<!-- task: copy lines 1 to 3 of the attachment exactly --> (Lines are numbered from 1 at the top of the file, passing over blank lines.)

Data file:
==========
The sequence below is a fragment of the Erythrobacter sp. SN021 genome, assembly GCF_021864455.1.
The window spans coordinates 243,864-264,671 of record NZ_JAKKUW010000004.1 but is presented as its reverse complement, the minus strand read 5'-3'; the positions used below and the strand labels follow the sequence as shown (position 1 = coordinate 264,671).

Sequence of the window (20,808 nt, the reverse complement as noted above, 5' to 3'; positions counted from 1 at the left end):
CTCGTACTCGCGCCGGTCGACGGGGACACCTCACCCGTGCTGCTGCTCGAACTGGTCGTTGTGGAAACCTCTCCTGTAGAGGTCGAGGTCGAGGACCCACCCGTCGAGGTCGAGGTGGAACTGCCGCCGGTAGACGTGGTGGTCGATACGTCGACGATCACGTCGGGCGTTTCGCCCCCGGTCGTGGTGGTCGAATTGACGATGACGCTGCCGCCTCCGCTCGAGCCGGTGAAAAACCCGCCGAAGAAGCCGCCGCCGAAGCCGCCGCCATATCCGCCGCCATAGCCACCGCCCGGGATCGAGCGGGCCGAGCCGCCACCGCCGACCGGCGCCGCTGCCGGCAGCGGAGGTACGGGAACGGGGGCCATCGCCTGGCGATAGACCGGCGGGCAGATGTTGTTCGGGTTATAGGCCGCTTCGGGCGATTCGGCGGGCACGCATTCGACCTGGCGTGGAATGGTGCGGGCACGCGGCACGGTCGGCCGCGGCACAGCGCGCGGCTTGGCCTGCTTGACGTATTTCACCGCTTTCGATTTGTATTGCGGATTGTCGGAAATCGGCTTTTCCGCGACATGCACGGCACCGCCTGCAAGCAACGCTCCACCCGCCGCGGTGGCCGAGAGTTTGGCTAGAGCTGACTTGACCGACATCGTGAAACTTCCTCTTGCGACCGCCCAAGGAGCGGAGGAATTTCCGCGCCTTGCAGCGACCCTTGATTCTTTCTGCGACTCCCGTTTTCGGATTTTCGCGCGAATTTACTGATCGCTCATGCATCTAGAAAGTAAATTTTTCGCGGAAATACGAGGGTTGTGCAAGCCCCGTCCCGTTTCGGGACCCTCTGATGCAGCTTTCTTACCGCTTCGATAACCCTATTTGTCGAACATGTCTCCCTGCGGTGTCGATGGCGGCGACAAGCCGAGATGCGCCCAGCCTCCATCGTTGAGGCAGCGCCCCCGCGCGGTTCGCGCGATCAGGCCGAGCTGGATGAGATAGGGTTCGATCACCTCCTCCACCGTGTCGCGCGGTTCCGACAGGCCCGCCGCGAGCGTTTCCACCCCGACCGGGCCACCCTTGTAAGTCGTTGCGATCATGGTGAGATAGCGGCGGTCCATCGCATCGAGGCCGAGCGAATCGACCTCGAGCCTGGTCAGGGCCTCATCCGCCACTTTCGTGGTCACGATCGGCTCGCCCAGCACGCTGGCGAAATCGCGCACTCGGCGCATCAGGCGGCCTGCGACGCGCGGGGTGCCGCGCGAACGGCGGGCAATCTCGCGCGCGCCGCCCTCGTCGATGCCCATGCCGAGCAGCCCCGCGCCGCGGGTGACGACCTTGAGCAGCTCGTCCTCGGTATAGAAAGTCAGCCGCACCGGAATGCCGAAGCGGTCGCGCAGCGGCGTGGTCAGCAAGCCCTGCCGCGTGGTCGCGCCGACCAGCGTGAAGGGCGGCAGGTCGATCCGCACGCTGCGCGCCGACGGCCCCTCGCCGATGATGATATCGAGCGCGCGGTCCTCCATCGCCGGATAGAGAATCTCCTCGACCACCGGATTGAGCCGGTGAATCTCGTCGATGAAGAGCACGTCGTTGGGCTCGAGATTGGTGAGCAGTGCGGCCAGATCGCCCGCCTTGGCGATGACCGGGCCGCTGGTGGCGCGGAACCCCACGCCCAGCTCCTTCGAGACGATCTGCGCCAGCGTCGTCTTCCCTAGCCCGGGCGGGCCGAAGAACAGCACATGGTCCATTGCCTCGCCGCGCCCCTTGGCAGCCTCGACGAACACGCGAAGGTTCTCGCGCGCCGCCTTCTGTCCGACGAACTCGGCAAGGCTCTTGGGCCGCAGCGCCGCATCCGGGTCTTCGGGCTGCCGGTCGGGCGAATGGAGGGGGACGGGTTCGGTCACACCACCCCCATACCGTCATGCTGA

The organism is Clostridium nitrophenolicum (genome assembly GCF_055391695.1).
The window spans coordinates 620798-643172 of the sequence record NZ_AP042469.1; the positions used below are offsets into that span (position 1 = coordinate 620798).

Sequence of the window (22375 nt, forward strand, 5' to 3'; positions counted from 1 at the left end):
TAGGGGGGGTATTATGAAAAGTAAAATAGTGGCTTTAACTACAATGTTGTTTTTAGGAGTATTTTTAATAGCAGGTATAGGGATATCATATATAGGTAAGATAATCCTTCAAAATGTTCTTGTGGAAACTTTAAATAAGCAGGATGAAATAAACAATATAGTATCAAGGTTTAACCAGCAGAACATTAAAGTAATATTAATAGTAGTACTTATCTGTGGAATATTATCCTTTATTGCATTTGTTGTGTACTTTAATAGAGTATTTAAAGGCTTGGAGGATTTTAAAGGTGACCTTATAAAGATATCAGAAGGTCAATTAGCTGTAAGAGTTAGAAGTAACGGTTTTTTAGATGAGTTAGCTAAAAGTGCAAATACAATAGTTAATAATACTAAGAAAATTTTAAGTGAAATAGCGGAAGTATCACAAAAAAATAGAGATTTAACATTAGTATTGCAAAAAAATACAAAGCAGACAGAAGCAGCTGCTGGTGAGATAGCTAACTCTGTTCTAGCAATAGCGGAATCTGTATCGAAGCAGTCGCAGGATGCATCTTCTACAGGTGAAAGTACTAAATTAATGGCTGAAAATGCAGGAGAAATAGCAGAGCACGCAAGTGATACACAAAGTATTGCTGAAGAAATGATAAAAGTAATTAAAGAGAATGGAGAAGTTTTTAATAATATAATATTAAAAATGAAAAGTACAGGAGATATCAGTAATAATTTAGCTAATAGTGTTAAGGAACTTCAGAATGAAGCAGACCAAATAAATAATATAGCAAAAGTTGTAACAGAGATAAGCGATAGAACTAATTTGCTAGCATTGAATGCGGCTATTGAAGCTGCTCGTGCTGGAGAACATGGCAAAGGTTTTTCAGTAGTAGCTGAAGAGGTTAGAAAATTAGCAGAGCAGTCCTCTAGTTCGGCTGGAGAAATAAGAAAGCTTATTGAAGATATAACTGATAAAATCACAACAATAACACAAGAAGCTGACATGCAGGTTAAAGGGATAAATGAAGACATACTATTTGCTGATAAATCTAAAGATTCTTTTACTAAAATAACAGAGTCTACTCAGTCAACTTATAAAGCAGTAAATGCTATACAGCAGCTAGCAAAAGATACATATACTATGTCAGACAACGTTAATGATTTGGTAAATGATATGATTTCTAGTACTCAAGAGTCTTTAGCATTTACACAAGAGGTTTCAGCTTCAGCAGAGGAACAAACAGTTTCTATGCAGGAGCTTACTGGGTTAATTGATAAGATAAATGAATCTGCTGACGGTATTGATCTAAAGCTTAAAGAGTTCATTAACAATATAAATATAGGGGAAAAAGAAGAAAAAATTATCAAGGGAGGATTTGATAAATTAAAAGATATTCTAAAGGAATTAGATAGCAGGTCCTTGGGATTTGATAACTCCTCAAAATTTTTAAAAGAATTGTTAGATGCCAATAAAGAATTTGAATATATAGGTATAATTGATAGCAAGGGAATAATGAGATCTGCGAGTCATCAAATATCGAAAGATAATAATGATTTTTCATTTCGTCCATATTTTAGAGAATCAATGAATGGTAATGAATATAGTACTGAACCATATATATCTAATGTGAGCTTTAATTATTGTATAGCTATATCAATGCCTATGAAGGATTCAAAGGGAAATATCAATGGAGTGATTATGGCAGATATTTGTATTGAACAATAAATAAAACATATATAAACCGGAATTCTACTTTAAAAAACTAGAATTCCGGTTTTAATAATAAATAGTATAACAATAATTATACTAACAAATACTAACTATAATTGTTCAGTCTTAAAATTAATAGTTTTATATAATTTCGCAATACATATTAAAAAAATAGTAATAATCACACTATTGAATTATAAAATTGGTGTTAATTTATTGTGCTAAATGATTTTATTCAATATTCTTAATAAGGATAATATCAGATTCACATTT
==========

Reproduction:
The sequence below is a fragment of the Erythrobacter sp. SN021 genome, assembly GCF_021864455.1.
The window spans coordinates 243,864-264,671 of record NZ_JAKKUW010000004.1 but is presented as its reverse complement, the minus strand read 5'-3'; the positions used below and the strand labels follow the sequence as shown (position 1 = coordinate 264,671).

Sequence of the window (20,808 nt, the reverse complement as noted above, 5' to 3'; positions counted from 1 at the left end):